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As well as offering considerable opportunities for profitable production and a range of wider farm benefits, the value of growing rapeseed as a break crop in cereal rotations cannot be under-estimated. Winter wheat following rapeseed farming typically yields nearly 10% more than the same crop preceded by another cereal, costs almost 10% less to produce and delivers a 25% gross margin advantage.

As a break from cereal production, well-managed winter rapeseed crop is effective in disrupting both the natural cycle of soil borne diseases like take-all, ergot and fusarium and any carry-over of foliar and stem-based diseases in volunteer cereals and alternative grass weed hosts.

It can also be valuable in restricting damage from insect pests surviving in the soil or in plant debris. As well as breaking these cycles of infection and infestation, the non-cereals physiology of the rapeseed crop allows a completely different armory of in-crop herbicides to be employed to deal with problem grass weeds, in particular. This is complemented by the highly competitive nature of therapeseed crop, making it especially effective in smothering spring-germinating weeds. The value of growing winter rapeseed as a break crop is enhanced by the fact that it is sown earlier than most winter cereals, has different critical spray timings and can be harvested either before or after the most quality-sensitive wheats.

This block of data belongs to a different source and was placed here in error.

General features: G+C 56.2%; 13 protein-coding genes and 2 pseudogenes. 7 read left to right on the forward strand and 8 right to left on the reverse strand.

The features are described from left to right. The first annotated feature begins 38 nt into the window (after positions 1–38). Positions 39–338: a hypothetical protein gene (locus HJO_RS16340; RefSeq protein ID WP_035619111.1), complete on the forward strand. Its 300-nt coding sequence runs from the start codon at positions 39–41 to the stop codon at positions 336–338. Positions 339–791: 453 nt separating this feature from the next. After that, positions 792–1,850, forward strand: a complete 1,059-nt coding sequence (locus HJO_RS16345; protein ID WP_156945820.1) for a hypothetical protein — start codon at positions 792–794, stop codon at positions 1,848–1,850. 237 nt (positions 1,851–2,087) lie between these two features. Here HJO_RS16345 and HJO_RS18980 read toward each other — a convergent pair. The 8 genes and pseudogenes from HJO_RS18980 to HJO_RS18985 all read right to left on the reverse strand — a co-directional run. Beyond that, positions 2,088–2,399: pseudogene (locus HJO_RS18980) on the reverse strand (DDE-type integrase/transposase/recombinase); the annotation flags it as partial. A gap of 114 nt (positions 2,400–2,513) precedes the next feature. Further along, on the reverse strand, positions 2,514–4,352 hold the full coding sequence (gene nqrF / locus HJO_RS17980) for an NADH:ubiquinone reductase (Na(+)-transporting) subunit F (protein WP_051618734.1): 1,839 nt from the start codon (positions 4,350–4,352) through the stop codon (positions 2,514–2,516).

These differences enable farm workloads to be more effectively spread at the busiest times of the year, so insufficient operator or machinery capacity do not prevent the most timely management of every crop on the farm.

The ability to use precisely the same planting, spraying, fertilising and harvesting machinery to manage both rapeseed crop and cereal crops is another clear advantage over alternative root crops which require considerable addition equipment. This means the same capital investment can be employed across a wider area of cropping, reducing its annual cost/ha.

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